PHOTOS: Students protest Temple’s response to racism on campus

Students raised concerns about how the university has handled the surfacing of several racist videos or remarks attributed to current and incoming students.

Senior sociology major Halle Ray leads the march down 13th Street while being escorted by a police officer on June 12. | JEREMY ELVAS / THE TEMPLE NEWS

Dozens of students gathered at the Bell Tower Friday afternoon to protest Temple University’s response to a slew of racist remarks on social media from current and incoming students and to voice concerns about racism on campus.

Organized by several students through social media and word-of-mouth, the protest began in a town hall format where students were encouraged to come forward and express grievances with how Temple handles racism and discrimination on campus.

The protest took place as intense protests continue across the country in response to the killings of George Floyd, a Black man in Minnesota, and Breonna Taylor, a Black woman in Kentucky, both at the hands of police. Hundreds of Temple students took part in demonstrations on campus and in Philadelphia in support of the Black Lives Matter movement last week, The Temple News reported.

Beginning in late May, numerous incidents of racist speech from Temple students surfaced on social media, including a video showing a Temple student mocking Floyd and another showing an incoming student using racial and homophobic slurs

In response to calls to discipline them, Temple’s administration wrote it condemns racist language and reports incidents to the Dean of Students office, but must respect students’ First Amendment rights in an email Sunday evening, The Temple News reported. Students are not disciplined solely for speech unless they violate the Student Code of Conduct, the university wrote in a tweet.

Andreya Anderson and Tahjanae Nichols, both senior psychology majors, helped organize the protest directly in response to the administration’s email, they said.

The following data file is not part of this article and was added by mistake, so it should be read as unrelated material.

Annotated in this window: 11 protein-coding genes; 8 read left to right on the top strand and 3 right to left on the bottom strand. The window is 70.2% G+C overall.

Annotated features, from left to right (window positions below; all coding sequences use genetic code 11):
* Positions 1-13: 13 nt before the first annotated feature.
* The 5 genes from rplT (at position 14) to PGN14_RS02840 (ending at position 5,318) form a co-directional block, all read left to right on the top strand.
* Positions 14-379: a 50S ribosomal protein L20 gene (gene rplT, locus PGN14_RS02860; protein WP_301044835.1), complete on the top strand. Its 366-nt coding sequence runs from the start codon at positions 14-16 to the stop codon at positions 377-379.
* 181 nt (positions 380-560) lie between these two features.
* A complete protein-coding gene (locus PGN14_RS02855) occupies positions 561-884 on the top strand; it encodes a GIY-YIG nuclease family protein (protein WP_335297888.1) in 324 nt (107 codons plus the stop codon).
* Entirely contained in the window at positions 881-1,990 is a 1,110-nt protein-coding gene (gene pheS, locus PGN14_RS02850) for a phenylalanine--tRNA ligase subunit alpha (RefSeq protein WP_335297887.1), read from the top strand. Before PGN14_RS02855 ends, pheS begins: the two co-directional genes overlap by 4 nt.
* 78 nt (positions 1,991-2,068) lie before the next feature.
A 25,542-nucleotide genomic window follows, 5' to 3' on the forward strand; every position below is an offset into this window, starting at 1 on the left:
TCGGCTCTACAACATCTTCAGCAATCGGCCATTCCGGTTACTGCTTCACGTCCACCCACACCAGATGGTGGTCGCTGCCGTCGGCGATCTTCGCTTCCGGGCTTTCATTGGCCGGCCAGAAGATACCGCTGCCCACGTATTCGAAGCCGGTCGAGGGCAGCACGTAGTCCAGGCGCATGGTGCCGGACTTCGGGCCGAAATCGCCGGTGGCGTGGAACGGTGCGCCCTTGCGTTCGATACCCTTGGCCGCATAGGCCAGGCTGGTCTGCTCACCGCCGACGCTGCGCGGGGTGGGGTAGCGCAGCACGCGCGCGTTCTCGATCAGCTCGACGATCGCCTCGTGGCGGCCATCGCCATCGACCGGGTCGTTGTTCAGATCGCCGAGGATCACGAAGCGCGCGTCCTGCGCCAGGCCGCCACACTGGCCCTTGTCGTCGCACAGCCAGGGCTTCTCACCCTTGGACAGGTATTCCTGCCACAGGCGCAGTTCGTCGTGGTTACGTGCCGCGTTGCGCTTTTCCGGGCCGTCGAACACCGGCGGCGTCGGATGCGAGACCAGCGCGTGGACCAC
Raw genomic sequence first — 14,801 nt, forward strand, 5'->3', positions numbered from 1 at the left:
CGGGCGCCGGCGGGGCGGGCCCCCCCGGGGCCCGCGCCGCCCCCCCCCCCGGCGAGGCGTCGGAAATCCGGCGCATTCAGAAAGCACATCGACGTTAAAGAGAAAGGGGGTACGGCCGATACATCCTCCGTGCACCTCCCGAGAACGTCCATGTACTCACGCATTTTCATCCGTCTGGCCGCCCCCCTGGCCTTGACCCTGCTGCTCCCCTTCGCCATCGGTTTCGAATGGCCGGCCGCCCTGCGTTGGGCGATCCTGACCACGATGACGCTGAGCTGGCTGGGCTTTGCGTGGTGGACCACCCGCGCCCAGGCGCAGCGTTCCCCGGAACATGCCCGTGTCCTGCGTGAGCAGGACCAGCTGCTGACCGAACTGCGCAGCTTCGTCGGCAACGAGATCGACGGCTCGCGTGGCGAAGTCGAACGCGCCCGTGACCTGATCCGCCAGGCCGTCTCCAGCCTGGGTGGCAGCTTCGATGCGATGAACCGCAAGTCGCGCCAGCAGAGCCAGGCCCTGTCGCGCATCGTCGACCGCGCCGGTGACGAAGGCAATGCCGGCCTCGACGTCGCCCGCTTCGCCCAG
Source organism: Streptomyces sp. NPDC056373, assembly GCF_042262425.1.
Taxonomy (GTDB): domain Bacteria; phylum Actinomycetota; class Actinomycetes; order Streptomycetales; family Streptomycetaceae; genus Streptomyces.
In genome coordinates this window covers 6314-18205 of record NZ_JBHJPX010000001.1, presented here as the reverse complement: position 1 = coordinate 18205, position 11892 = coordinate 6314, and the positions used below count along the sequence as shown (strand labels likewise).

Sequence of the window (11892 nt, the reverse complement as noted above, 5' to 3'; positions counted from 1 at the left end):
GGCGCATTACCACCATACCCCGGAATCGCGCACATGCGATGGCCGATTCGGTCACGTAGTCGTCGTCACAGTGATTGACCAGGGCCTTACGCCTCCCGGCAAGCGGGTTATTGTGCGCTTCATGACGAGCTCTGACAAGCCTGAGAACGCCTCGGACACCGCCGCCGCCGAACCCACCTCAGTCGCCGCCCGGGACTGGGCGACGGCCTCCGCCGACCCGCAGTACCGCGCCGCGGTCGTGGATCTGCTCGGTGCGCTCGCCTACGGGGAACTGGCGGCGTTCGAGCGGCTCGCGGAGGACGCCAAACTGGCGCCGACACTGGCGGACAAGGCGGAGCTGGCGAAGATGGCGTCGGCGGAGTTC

One of their concerns was that Temple touts a diverse student body but doesn’t stand up enough for Black students, they added.

“[President Richard Englert] has the statistics, but he’s not caring for those statistics,” said Nichols, who is also the president of the Uzuri Dance Company student organization.

Anderson, who is the president of the Association of Black Psychologists student organization, said hate speech is words concerning her race that make her feel unsafe.

In a statement emailed to The Temple News, Ray Betzner, a spokesperson for the university, said the university’s Vice President for Student Affairs and Dean of Students will talk with every student in question and the university will review their statements in context with the Student Code of Conduct.

“The safety and well-being of the Temple community are paramount and the university can and does respond to this revolting tide of bigotry and hatred in a variety of ways,” Betzner wrote. “We will continue to strongly condemn such language and uphold our basic values.”

At the protest, students also raised concerns about how much funding the university provides to its police department, whether Temple is honoring its Black history and personal encounters with racism they have had on campus.

After students finished sharing their experiences, organizers led a short march up 12th Street to Cecil B. Moore Avenue before turning back down 13th Street and ending at the Bell Tower.

Students in attendance yelled chants like “no justice, no peace” as they marched, voicing support for the Black Lives Matter movement and demanding action from Temple. Organizers pledged further action, including possible sit-ins and petitions, once the academic year begins in the fall.

Geoffrey Milord, a 2020 mechanical engineering alumnus, said Temple needs to have a zero-tolerance policy for hate speech. He told the crowd of protestors Temple should place a greater emphasis on funding its multicultural student organizations.

“I had to come out and rally to make sure I am able to support the student body and make sure that Temple does better,” Milord said.

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